Drowning in Berlin

Berlin: City of Stones and Berlin: City of Smoke by Jason Lutes  – a messy review by Sarah Wilson, a non-comic reading sociologist

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With a new instalment out, it might be a good time to offer something on the series….before knowing the fate of too many of the characters and giving too much away. I have a horrible feeling that the story might end where it starts…. on a train, but this time moving eastwards and away from the city. But first, a few apologies. I am not an avid ‘comic’ reader. I’m sure I miss many of the things I’m supposed to ‘get’ when reading them- and notably conventions related to following characters. I found some of the many blonde characters difficult to follow (these male Aryans are so alike!) I’m also a woman so probably focus in on female characters – of which there are many (hurrah!)- than some of the men. And finally, I didn’t read the books intending to review them. If I were doing this on a professional basis, I would go back and analyse away. But that’s too much like work and I really ENJOYED the two books so far…..

I’m not going to focus on story except to say that it is gripping and follows numerous characters from different backgrounds in a politically complex and fascinating period, the decline of the Weimar Republic. It’s the later 1920’s and Marthe Mueller has left her staid, middle class, small town home and is on her way to study art in Berlin. On the train, she meets Kurt Severing an older journalist who loves her drawings. So far, so conventional. Yes, they will later become a couple, document the murderous repression of a Communist demonstration together, and hang out with his fascinating but cruel socialite former lover, Margarethe. But this isn’t a conventional love story. Through her brief time at art school, she’ll also meet Anna, who dresses as a man and loves her and who’s a lot more open to fun and to new-fangled jazz music than the more conventional and classical Kurt. But Kurt remains important. Through him, we see diverse political movements and the gradual increase in power and reach of the Nazi party. Kurt is critical of the Nazis…. But unlike a former colleague, he doesn’t want to fight them alongside the Communists. He wants to maintain an ‘objective’, ‘rational’ distance…something to ruminate in our current ‘complex’ times.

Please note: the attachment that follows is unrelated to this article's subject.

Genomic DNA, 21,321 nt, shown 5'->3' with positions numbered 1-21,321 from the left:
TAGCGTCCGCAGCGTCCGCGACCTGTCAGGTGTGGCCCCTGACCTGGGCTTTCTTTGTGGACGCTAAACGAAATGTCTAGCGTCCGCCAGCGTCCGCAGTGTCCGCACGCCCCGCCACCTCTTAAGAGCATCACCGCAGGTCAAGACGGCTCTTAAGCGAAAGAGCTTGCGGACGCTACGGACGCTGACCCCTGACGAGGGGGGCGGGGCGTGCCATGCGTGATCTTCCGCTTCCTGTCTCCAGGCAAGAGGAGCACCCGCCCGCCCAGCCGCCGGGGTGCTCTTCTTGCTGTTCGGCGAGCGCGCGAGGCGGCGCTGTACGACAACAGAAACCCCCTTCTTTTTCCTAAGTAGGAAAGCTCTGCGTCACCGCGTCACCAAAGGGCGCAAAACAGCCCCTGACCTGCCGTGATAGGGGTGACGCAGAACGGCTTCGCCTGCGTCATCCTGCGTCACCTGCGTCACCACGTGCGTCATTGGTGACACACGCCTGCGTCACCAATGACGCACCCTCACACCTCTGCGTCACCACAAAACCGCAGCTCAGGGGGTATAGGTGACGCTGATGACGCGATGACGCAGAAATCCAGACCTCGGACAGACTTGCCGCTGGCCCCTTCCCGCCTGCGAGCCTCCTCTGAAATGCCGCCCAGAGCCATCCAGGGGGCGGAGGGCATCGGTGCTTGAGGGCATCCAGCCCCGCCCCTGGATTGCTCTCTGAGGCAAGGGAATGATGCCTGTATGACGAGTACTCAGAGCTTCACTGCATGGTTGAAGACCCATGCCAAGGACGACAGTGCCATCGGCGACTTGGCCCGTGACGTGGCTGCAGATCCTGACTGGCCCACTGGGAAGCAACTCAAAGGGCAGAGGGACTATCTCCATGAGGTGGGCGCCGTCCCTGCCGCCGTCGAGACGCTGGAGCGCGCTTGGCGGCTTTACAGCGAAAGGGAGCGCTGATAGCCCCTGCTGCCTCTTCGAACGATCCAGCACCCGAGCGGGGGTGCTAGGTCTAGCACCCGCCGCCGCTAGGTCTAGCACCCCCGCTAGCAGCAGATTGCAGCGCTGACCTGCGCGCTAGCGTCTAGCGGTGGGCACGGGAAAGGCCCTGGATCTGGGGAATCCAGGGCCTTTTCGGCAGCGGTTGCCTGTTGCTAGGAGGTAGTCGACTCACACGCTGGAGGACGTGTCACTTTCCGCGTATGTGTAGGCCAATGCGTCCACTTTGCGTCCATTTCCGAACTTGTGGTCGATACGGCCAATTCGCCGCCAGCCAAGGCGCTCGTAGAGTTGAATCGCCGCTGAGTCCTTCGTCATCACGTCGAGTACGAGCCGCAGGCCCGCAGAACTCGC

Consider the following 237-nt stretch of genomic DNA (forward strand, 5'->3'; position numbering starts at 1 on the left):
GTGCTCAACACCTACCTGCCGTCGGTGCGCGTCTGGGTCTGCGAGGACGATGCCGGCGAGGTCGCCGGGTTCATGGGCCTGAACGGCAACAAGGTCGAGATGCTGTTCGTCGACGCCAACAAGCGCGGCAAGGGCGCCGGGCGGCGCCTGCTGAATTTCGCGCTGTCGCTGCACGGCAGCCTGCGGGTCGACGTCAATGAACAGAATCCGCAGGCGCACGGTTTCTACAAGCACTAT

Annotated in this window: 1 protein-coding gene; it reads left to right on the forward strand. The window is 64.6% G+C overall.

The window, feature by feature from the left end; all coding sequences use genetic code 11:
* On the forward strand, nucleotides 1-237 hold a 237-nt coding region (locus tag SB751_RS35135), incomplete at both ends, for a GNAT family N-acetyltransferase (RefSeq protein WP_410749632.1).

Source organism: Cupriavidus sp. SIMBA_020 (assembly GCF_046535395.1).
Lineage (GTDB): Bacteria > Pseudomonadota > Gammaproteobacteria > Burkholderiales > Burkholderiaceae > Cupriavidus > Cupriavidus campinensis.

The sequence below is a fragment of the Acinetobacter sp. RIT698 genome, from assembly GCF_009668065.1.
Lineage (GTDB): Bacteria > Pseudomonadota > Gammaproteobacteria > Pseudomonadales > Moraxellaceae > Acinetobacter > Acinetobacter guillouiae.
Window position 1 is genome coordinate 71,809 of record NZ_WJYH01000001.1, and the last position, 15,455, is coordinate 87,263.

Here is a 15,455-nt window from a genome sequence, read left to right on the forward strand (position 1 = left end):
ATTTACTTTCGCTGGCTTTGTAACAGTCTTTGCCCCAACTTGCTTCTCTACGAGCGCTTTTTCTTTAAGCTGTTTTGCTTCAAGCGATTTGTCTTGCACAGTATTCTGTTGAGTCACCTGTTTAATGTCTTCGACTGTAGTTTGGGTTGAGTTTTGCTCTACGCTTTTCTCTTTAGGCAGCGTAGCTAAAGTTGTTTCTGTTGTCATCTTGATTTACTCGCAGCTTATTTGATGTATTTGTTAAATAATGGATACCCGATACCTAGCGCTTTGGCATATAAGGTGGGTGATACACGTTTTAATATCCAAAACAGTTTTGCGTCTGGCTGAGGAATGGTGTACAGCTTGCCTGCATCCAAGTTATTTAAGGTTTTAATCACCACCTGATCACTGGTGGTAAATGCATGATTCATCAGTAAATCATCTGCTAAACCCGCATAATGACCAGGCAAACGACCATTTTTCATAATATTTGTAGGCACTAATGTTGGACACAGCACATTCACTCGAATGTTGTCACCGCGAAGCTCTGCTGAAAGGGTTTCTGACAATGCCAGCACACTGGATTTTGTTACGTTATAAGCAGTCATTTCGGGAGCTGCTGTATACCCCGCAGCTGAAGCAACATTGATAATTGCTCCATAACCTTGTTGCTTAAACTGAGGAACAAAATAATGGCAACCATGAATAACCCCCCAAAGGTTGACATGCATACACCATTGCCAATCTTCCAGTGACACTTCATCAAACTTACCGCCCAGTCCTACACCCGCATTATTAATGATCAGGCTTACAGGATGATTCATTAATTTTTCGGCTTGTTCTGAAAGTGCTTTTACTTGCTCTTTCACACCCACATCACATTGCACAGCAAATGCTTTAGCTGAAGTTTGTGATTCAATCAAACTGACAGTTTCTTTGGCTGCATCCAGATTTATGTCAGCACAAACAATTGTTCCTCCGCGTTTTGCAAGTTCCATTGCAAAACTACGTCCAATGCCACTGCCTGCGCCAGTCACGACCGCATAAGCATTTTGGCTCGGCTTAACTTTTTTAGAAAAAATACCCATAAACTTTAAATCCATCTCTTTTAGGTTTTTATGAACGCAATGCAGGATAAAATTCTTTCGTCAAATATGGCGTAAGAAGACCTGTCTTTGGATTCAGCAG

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But the story doesn’t stay with Marthe and the middle classes. We also follow the life model that she and middle class students draw at art school and assume is a prostitute. Does the model have a name? I can’t recall it. She also works at a cabaret where she falls for and protects a member of an exploited African-American jazz band …who are nonetheless freer and more able to explore their feelings and sexualities in Berlin than back home at one generation from slavery.

There’s no easy criticism here. There’s a police officer who having seen active service doesn’t believe everything he’s told …unlike his young colleagues who follow orders and beat up the reds. There are ordinary families divided between Nazism or towards Communism. One mother splits from her husband and moves into a Communist communal housing scheme with her two daughters. When she dies, we follow one of her daughters, Silvia, as she tries to survive on the streets on her own. At one point, she is helped by a poverty-stricken Jewish rag-and-bone man. Towards the end of episode two, when the Weimar Republic has failed and the Nazis have come to power, they are attacked in the woods by Nazis. He takes her to a Jewish family for refuge and escapes from Berlin on a train. We don’t know its destination. I hope it’s West to Paris/Amsterdam and then London. Or South and a boat to Palestine. I’m hoping that most the Jewish family, Anna, Marthe, Kurt, Silvia and the life model get out too. They won’t though, will they? It’s too late. Time to read Episode 3.

Berlin: City of Light by Jason Lutes published by Drawn and Quarterly is out now.

Dr. Sarah Wilson can be found on Twitter.

 

 

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